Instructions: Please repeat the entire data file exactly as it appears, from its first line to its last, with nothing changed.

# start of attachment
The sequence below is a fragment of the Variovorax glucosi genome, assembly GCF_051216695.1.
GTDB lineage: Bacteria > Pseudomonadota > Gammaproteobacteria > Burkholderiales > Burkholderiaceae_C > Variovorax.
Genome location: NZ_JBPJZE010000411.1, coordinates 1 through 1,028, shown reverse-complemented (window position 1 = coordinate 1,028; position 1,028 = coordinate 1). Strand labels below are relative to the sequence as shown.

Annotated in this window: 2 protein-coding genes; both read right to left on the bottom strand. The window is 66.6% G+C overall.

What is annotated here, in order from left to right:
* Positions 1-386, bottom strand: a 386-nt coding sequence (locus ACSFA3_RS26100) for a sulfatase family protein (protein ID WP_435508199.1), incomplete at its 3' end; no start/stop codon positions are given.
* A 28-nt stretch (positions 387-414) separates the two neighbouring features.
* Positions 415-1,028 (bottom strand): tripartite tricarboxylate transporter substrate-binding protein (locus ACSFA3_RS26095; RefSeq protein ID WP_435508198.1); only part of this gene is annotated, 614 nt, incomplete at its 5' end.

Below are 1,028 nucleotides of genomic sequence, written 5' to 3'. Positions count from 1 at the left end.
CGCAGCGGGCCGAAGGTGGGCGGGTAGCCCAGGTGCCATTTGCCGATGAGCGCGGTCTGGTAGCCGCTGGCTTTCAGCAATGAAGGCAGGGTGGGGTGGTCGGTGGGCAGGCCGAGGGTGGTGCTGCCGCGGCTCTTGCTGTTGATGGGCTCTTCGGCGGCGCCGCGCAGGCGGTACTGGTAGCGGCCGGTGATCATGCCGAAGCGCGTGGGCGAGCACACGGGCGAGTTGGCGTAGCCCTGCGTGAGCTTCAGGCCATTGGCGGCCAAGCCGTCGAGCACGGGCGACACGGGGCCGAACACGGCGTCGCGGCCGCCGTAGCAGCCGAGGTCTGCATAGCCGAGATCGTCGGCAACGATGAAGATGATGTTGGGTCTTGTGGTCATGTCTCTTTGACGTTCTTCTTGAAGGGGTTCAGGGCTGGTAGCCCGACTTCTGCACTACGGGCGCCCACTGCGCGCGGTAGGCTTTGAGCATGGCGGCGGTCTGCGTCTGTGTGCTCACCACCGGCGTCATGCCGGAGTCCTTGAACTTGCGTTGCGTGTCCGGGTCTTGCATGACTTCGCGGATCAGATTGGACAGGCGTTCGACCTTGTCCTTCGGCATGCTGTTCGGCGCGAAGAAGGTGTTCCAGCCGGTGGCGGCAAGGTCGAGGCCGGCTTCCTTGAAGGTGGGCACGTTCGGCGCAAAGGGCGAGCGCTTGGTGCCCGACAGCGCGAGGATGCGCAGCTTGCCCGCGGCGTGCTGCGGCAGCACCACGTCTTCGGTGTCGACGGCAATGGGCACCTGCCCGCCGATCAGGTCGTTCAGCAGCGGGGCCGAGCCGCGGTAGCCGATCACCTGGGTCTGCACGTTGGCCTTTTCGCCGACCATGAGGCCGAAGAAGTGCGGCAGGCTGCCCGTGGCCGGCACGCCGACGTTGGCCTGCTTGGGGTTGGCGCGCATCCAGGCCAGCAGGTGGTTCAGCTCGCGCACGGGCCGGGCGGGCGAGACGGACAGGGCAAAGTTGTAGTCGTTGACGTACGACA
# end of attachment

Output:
The sequence below is a fragment of the Variovorax glucosi genome, assembly GCF_051216695.1.
GTDB lineage: Bacteria > Pseudomonadota > Gammaproteobacteria > Burkholderiales > Burkholderiaceae_C > Variovorax.
Genome location: NZ_JBPJZE010000411.1, coordinates 1 through 1,028, shown reverse-complemented (window position 1 = coordinate 1,028; position 1,028 = coordinate 1). Strand labels below are relative to the sequence as shown.

Annotated in this window: 2 protein-coding genes; both read right to left on the bottom strand. The window is 66.6% G+C overall.

What is annotated here, in order from left to right:
* Positions 1-386, bottom strand: a 386-nt coding sequence (locus ACSFA3_RS26100) for a sulfatase family protein (protein ID WP_435508199.1), incomplete at its 3' end; no start/stop codon positions are given.
* A 28-nt stretch (positions 387-414) separates the two neighbouring features.
* Positions 415-1,028 (bottom strand): tripartite tricarboxylate transporter substrate-binding protein (locus ACSFA3_RS26095; RefSeq protein ID WP_435508198.1); only part of this gene is annotated, 614 nt, incomplete at its 5' end.

Below are 1,028 nucleotides of genomic sequence, written 5' to 3'. Positions count from 1 at the left end.
CGCAGCGGGCCGAAGGTGGGCGGGTAGCCCAGGTGCCATTTGCCGATGAGCGCGGTCTGGTAGCCGCTGGCTTTCAGCAATGAAGGCAGGGTGGGGTGGTCGGTGGGCAGGCCGAGGGTGGTGCTGCCGCGGCTCTTGCTGTTGATGGGCTCTTCGGCGGCGCCGCGCAGGCGGTACTGGTAGCGGCCGGTGATCATGCCGAAGCGCGTGGGCGAGCACACGGGCGAGTTGGCGTAGCCCTGCGTGAGCTTCAGGCCATTGGCGGCCAAGCCGTCGAGCACGGGCGACACGGGGCCGAACACGGCGTCGCGGCCGCCGTAGCAGCCGAGGTCTGCATAGCCGAGATCGTCGGCAACGATGAAGATGATGTTGGGTCTTGTGGTCATGTCTCTTTGACGTTCTTCTTGAAGGGGTTCAGGGCTGGTAGCCCGACTTCTGCACTACGGGCGCCCACTGCGCGCGGTAGGCTTTGAGCATGGCGGCGGTCTGCGTCTGTGTGCTCACCACCGGCGTCATGCCGGAGTCCTTGAACTTGCGTTGCGTGTCCGGGTCTTGCATGACTTCGCGGATCAGATTGGACAGGCGTTCGACCTTGTCCTTCGGCATGCTGTTCGGCGCGAAGAAGGTGTTCCAGCCGGTGGCGGCAAGGTCGAGGCCGGCTTCCTTGAAGGTGGGCACGTTCGGCGCAAAGGGCGAGCGCTTGGTGCCCGACAGCGCGAGGATGCGCAGCTTGCCCGCGGCGTGCTGCGGCAGCACCACGTCTTCGGTGTCGACGGCAATGGGCACCTGCCCGCCGATCAGGTCGTTCAGCAGCGGGGCCGAGCCGCGGTAGCCGATCACCTGGGTCTGCACGTTGGCCTTTTCGCCGACCATGAGGCCGAAGAAGTGCGGCAGGCTGCCCGTGGCCGGCACGCCGACGTTGGCCTGCTTGGGGTTGGCGCGCATCCAGGCCAGCAGGTGGTTCAGCTCGCGCACGGGCCGGGCGGGCGAGACGGACAGGGCAAAGTTGTAGTCGTTGACGTACGACA